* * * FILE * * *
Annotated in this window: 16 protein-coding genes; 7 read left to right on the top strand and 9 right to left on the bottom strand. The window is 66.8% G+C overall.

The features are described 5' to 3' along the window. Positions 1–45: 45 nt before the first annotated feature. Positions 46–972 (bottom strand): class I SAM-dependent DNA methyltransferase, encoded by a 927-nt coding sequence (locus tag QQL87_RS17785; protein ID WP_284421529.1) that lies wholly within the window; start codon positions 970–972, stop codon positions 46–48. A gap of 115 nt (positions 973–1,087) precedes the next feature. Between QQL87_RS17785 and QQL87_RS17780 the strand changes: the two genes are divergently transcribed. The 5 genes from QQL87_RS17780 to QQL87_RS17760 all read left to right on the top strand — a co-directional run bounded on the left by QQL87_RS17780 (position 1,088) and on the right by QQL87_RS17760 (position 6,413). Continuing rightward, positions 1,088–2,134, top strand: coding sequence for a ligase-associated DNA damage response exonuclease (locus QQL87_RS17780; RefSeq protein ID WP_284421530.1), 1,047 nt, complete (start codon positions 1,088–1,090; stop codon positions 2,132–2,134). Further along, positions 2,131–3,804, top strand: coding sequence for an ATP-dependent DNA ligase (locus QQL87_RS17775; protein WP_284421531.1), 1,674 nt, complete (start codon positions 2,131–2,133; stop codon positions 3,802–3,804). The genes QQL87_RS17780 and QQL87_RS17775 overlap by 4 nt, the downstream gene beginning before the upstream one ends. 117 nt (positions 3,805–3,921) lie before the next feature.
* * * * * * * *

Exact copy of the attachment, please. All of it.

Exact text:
Annotated in this window: 16 protein-coding genes; 7 read left to right on the top strand and 9 right to left on the bottom strand. The window is 66.8% G+C overall.

The features are described 5' to 3' along the window. Positions 1–45: 45 nt before the first annotated feature. Positions 46–972 (bottom strand): class I SAM-dependent DNA methyltransferase, encoded by a 927-nt coding sequence (locus tag QQL87_RS17785; protein ID WP_284421529.1) that lies wholly within the window; start codon positions 970–972, stop codon positions 46–48. A gap of 115 nt (positions 973–1,087) precedes the next feature. Between QQL87_RS17785 and QQL87_RS17780 the strand changes: the two genes are divergently transcribed. The 5 genes from QQL87_RS17780 to QQL87_RS17760 all read left to right on the top strand — a co-directional run bounded on the left by QQL87_RS17780 (position 1,088) and on the right by QQL87_RS17760 (position 6,413). Continuing rightward, positions 1,088–2,134, top strand: coding sequence for a ligase-associated DNA damage response exonuclease (locus QQL87_RS17780; RefSeq protein ID WP_284421530.1), 1,047 nt, complete (start codon positions 1,088–1,090; stop codon positions 2,132–2,134). Further along, positions 2,131–3,804, top strand: coding sequence for an ATP-dependent DNA ligase (locus QQL87_RS17775; protein WP_284421531.1), 1,674 nt, complete (start codon positions 2,131–2,133; stop codon positions 3,802–3,804). The genes QQL87_RS17780 and QQL87_RS17775 overlap by 4 nt, the downstream gene beginning before the upstream one ends. 117 nt (positions 3,805–3,921) lie before the next feature.